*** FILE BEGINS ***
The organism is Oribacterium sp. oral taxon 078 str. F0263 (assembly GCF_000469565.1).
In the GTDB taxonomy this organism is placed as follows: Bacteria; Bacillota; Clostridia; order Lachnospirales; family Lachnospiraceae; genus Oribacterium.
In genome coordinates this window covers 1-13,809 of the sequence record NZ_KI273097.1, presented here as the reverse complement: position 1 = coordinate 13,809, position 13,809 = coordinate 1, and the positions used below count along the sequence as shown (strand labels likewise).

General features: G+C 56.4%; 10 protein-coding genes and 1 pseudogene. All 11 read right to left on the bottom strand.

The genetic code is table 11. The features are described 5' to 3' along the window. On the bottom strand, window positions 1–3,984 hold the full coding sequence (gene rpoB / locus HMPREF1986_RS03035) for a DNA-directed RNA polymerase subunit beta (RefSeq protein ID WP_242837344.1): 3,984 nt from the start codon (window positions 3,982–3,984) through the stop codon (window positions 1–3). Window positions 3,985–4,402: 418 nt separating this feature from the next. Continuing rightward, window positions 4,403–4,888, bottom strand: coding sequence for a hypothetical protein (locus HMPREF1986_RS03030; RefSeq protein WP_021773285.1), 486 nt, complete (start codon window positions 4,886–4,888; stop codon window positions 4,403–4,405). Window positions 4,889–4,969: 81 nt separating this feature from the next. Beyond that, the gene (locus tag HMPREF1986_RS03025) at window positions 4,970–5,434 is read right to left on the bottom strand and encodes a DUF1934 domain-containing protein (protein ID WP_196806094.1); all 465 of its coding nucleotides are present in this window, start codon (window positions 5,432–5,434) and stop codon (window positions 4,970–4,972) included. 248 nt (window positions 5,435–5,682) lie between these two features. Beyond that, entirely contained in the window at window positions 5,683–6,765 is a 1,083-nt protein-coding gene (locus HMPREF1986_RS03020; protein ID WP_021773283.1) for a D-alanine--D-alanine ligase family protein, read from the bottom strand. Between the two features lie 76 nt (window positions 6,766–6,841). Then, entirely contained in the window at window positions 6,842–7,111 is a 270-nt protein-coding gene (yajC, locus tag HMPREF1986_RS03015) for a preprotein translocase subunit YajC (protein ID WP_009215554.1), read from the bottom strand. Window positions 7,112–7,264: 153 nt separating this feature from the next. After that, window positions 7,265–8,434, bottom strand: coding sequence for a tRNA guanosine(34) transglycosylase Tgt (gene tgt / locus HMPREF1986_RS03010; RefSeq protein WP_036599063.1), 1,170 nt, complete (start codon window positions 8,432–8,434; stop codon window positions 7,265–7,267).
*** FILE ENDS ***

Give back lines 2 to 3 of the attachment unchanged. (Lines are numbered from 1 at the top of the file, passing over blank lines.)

In the GTDB taxonomy this organism is placed as follows: Bacteria; Bacillota; Clostridia; order Lachnospirales; family Lachnospiraceae; genus Oribacterium.
In genome coordinates this window covers 1-13,809 of the sequence record NZ_KI273097.1, presented here as the reverse complement: position 1 = coordinate 13,809, position 13,809 = coordinate 1, and the positions used below count along the sequence as shown (strand labels likewise).